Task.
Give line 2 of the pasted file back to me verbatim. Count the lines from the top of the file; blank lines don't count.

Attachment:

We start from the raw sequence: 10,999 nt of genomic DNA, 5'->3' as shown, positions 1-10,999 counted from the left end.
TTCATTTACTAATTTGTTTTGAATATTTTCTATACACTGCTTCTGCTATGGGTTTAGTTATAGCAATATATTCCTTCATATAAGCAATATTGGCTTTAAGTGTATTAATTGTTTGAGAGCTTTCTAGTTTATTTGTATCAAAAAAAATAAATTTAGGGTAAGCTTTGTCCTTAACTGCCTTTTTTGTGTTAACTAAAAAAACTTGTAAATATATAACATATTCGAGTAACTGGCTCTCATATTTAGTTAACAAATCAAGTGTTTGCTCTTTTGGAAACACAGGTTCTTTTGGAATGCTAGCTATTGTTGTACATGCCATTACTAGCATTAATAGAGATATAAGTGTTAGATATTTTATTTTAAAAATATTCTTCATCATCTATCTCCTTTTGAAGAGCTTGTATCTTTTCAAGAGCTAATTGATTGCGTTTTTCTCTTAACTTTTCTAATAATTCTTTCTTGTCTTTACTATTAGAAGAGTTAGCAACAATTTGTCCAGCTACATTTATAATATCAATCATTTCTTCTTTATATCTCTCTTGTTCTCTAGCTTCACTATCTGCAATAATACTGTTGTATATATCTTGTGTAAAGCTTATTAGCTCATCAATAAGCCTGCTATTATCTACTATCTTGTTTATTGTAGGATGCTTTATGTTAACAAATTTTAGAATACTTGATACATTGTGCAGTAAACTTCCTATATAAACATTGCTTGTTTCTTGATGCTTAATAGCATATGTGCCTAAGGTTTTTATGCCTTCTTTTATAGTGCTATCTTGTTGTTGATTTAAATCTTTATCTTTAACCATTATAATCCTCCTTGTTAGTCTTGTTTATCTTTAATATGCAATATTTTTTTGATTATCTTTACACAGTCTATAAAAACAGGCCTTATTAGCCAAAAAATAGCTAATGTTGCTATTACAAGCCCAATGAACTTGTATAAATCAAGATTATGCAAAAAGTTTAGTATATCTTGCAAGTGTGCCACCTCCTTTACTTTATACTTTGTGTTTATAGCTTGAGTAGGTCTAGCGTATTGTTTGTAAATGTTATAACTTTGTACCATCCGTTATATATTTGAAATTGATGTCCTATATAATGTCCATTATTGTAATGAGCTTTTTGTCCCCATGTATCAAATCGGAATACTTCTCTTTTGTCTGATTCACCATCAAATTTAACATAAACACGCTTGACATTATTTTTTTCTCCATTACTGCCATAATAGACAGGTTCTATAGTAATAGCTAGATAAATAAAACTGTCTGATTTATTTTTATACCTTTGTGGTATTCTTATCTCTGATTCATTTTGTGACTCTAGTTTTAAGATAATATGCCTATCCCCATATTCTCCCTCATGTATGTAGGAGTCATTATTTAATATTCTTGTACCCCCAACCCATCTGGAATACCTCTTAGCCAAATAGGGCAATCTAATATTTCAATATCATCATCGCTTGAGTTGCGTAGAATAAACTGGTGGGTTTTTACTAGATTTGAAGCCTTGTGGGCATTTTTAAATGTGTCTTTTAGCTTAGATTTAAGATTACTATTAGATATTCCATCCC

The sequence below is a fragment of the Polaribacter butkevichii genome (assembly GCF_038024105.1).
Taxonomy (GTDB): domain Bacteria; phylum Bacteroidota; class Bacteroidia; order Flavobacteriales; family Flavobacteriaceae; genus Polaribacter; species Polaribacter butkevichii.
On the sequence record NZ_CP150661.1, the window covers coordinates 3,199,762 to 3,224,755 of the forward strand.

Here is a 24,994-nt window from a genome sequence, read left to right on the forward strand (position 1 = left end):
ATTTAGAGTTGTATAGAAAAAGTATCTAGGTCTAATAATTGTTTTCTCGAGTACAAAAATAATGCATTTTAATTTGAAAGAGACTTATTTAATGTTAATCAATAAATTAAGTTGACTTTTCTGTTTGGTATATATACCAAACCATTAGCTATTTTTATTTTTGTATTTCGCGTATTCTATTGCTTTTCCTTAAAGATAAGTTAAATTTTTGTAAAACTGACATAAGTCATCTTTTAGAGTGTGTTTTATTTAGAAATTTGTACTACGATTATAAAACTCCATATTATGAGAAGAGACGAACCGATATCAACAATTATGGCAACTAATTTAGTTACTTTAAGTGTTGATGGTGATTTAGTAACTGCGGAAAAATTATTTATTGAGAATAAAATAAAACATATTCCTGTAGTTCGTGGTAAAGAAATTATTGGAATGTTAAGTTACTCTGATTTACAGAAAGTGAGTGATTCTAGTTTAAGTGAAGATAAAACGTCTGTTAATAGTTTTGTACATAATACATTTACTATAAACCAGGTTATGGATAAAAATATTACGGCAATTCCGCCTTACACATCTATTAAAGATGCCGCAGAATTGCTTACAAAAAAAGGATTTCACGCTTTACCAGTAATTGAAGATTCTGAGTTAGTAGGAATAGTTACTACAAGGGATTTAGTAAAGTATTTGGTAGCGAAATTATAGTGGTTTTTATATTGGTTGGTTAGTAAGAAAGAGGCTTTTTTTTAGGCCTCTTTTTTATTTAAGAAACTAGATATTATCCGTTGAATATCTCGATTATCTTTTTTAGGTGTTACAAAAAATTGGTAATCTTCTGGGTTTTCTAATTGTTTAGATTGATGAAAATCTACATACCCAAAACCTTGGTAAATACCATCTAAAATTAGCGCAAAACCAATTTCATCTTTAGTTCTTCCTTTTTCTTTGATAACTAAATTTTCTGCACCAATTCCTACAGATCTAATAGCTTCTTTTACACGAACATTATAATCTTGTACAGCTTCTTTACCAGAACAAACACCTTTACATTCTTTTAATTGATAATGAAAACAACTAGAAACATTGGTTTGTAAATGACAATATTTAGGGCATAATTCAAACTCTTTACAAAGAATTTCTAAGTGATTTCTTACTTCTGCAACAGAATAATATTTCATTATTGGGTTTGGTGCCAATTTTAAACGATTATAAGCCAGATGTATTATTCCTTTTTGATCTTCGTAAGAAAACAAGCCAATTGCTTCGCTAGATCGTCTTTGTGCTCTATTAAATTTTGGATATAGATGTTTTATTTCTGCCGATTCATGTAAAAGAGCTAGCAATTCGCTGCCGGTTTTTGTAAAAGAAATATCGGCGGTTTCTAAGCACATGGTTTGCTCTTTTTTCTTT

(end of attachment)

TTCATTTACTAATTTGTTTTGAATATTTTCTATACACTGCTTCTGCTATGGGTTTAGTTATAGCAATATATTCCTTCATATAAGCAATATTGGCTTTAAGTGTATTAATTGTTTGAGAGCTTTCTAGTTTATTTGTATCAAAAAAAATAAATTTAGGGTAAGCTTTGTCCTTAACTGCCTTTTTTGTGTTAACTAAAAAAACTTGTAAATATATAACATATTCGAGTAACTGGCTCTCATATTTAGTTAACAAATCAAGTGTTTGCTCTTTTGGAAACACAGGTTCTTTTGGAATGCTAGCTATTGTTGTACATGCCATTACTAGCATTAATAGAGATATAAGTGTTAGATATTTTATTTTAAAAATATTCTTCATCATCTATCTCCTTTTGAAGAGCTTGTATCTTTTCAAGAGCTAATTGATTGCGTTTTTCTCTTAACTTTTCTAATAATTCTTTCTTGTCTTTACTATTAGAAGAGTTAGCAACAATTTGTCCAGCTACATTTATAATATCAATCATTTCTTCTTTATATCTCTCTTGTTCTCTAGCTTCACTATCTGCAATAATACTGTTGTATATATCTTGTGTAAAGCTTATTAGCTCATCAATAAGCCTGCTATTATCTACTATCTTGTTTATTGTAGGATGCTTTATGTTAACAAATTTTAGAATACTTGATACATTGTGCAGTAAACTTCCTATATAAACATTGCTTGTTTCTTGATGCTTAATAGCATATGTGCCTAAGGTTTTTATGCCTTCTTTTATAGTGCTATCTTGTTGTTGATTTAAATCTTTATCTTTAACCATTATAATCCTCCTTGTTAGTCTTGTTTATCTTTAATATGCAATATTTTTTTGATTATCTTTACACAGTCTATAAAAACAGGCCTTATTAGCCAAAAAATAGCTAATGTTGCTATTACAAGCCCAATGAACTTGTATAAATCAAGATTATGCAAAAAGTTTAGTATATCTTGCAAGTGTGCCACCTCCTTTACTTTATACTTTGTGTTTATAGCTTGAGTAGGTCTAGCGTATTGTTTGTAAATGTTATAACTTTGTACCATCCGTTATATATTTGAAATTGATGTCCTATATAATGTCCATTATTGTAATGAGCTTTTTGTCCCCATGTATCAAATCGGAATACTTCTCTTTTGTCTGATTCACCATCAAATTTAACATAAACACGCTTGACATTATTTTTTTCTCCATTACTGCCATAATAGACAGGTTCTATAGTAATAGCTAGATAAATAAAACTGTCTGATTTATTTTTATACCTTTGTGGTATTCTTATCTCTGATTCATTTTGTGACTCTAGTTTTAAGATAATATGCCTATCCCCATATTCTCCCTCATGTATGTAGGAGTCATTATTTAATATTCTTGTACCCCCAACCCATCTGGAATACCTCTTAGCCAAATAGGGCAATCTAATATTTCAATATCATCATCGCTTGAGTTGCGTAGAATAAACTGGTGGGTTTTTACTAGATTTGAAGCCTTGTGGGCATTTTTAAATGTGTCTTTTAGCTTAGATTTAAGATTACTATTAGATATTCCATCCC